Objective To assess birth outcomes in primiparous women with diagnosis of non-asthmatic atopy (NAA). Researchers hypothesised that women with NAA would have reduced the risk of adverse birth outcomes compared with women without NAA. NAA is defined as having allergic rhinitis and/or atopic dermatitis.
Setting Women were mostly treated in primary care settings in South Carolina, USA.
Participants This is a retrospective cohort study in which participants were identified using a Medicaid database. Participants were primiparous women aged 19 to 25. Births occurring between 2004 and 2014 were identified using the South Carolina’s Vital Statistics (VS) records of live births. Incomplete records (ie, information on plural birth, gestational age at birth or birth weight missing), plural births or infants born before completing 24 weeks of gestation were excluded. This provided 65 650 complete maternal–infant dyads, representing 97.6% of the maternal records and 96.9% of the VS records. Women previously diagnosed with NAA were frequency matched 1:4 to non–atopic controls for a total of 9965 maternal–infant dyads used in the statistical analysis.
Primary outcome measures Low birth weight, small for gestational age and preterm birth.
Results Linear tests for trend were statistically significant (p<0.001), indicating that NAA was associated with improved birth weight and gestational age at birth. After controlling for potential confounders, mothers with NAA had equal risk for each outcome when compared with mothers with no diagnosis of NAA.
Conclusion A diagnosis of NAA among women living in the southeastern region of the USA does not reduce the risk of adverse birth outcomes nor does it elevate the risk of same. Additional studies with more rigorous designs are warranted to confirm the findings in this study.
- reproductive medicine
This is an Open Access article distributed in accordance with the Creative Commons Attribution Non Commercial (CC BY-NC 4.0) license, which permits others to distribute, remix, adapt, build upon this work non-commercially, and license their derivative works on different terms, provided the original work is properly cited and the use is non-commercial. See: http://creativecommons.org/licenses/by-nc/4.0/
Statistics from Altmetric.com
If you wish to reuse any or all of this article please use the link below which will take you to the Copyright Clearance Center’s RightsLink service. You will be able to get a quick price and instant permission to reuse the content in many different ways.
Strengths and limitations of this study
Large sample size.
Very little missing data.
Prevalence of study outcomes and other chronic disorders were consistent with the available rates in that state.
Conducted in a single state.
Information on the severity of each atopic disorder and information on timing of symptom onset or duration was not available.
The prevalence of allergic sensitisation (allergies) among children and young adults has increased since the 1940s.1 2 This sensitisation is associated with allergic rhinitis (AR), atopic dermatitis (AD) and asthma.1 3 Atopic disorders are the most common chronic diseases in the developed world.3 4 The prevalence of AD has doubled or tripled in industrialised countries over the last three decades.4 5 AR affects between 10% and 30% of the world’s population.6 7 This study explores how non-asthmatic atopy (NAA), which describes AD and AR, affects birth outcomes. Due to the T-helper 2 dominant immune response which occurs during pregnancy, researchers hypothesised that NAA would reduce the risk of adverse birth outcomes.
In the USA, approximately 20%–25% of the general adult population, between the ages of 16 and 65 years, is affected by an allergic disorder.8 9 While there is increasing knowledge about these disorders, the circumstances leading to the development or exacerbation of symptoms are not fully understood. Researchers have identified many environmental risk factors that can lead to the worsening of symptoms. Air quality has been identified as an important environmental risk factor in modifying symptoms of allergies. There are still questions as to whether the likelihood of developing atopic disorders increases or decreases with increased sibship.10 11 There have also been ethnic and regional differences noted in the prevalence and type of atopic symptoms observed. AR and other atopic disorders affecting the nose and airways were more prevalent among persons living in Europe, Australia and New Zealand,2 12 while AD was more prevalent among persons living in African countries.13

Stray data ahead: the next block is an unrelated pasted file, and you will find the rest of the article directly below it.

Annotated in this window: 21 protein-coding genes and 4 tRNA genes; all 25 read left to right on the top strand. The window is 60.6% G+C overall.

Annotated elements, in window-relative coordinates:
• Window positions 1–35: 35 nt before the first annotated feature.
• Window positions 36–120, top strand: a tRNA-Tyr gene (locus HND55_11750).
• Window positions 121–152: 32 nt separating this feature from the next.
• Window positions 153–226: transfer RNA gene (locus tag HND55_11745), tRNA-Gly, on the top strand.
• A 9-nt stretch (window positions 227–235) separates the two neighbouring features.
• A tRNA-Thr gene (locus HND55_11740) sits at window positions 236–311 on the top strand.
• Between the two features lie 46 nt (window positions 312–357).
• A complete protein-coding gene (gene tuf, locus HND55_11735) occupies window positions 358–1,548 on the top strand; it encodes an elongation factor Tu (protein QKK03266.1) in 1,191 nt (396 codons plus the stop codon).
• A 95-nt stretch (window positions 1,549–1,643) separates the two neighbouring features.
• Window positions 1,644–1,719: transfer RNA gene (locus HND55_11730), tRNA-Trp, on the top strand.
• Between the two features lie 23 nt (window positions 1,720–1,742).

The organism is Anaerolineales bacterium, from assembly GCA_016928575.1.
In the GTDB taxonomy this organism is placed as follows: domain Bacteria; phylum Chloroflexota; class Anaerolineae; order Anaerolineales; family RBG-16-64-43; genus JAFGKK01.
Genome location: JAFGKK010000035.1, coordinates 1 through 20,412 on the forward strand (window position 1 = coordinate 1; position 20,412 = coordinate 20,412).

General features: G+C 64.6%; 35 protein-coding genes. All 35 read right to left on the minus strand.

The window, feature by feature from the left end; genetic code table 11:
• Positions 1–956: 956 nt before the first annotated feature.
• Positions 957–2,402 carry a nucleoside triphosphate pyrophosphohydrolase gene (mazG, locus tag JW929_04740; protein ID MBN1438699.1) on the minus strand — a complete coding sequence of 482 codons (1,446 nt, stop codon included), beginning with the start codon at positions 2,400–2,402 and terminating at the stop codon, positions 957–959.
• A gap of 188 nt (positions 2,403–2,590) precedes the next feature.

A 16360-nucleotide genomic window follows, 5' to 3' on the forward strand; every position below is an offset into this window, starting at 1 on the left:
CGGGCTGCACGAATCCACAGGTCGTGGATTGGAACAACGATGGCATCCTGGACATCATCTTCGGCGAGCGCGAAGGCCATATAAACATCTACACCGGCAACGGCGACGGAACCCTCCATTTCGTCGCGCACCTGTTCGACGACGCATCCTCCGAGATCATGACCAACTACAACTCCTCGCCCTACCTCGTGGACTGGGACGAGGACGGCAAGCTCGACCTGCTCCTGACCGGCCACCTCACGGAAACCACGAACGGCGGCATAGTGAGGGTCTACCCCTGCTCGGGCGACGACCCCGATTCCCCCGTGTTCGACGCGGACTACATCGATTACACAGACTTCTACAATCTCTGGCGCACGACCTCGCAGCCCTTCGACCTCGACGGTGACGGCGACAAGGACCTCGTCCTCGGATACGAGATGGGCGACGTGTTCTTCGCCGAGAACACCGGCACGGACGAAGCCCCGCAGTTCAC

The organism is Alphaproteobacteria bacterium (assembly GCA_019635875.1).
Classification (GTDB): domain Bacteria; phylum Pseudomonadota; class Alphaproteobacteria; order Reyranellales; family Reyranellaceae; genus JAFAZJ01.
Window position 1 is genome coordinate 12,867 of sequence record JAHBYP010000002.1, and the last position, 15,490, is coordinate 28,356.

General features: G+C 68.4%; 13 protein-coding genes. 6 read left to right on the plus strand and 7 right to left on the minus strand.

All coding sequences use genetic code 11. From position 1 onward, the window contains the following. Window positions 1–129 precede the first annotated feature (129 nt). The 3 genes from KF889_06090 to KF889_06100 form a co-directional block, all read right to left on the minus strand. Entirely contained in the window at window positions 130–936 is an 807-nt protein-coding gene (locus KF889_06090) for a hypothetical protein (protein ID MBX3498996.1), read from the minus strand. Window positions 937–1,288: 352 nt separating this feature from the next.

In the past, some symptoms decreased as children matured, resulting in a smaller prevalence of atopy among adults. Younger children were more likely to experience symptoms associated with the skin such as atopic dermatitis, while older children and young adults were more likely to experience symptoms affecting the nasal passage such as allergic rhinitis.14 An argument could therefore be made that the prevalence of allergic rhinitis increased with age, which helps to explain the increased rates atopy among adults more recently when compared with previous decades. Additionally, many adults reported becoming sensitised for the first time in adulthood.15
Few studies have investigated the effects of atopic disorders on birth outcomes. Savilahti et al reported that the odds of mothers being diagnosed with AR were reduced by 50% among infants born extremely low birth weight (LBW; less than 1000 g).16 Another study reported that AR in mothers was associated with a reduced risk of congenital abnormalities by 30%.17
A 2014 study conducted by Trønneset al18 on a Norwegian cohort of women reported that maternal atopy, not including asthma, was associated with reduced rates of preterm birth, stillbirth and neonatal death and that maternal asthma was associated with an increased risk of preterm birth.18 Asthma diagnosed in mothers increased the odds of preterm birth 15%, while AR and AD in mothers reduced the risk of same by 16% and 10%, respectively.18
Atopy in pregnant women has been associated with the overall development of the child. Croen et al19 reported that children whose mothers experienced atopy, including allergic rhinitis and atopic dermatitis, were at an increased risk for autism spectrum disorders.19 Maternal atopy was also reported to be with a risk factor for the development of atopy in their offspring.20–23 Studies on the effect of maternal atopy on fetal and child development have primarily focused on allergic sensitisation in the child,21–23 and fewer studies have explored the effect of NAA, that is, allergic rhinitis and/or atopic dermatitis on adverse birth outcomes in the USA.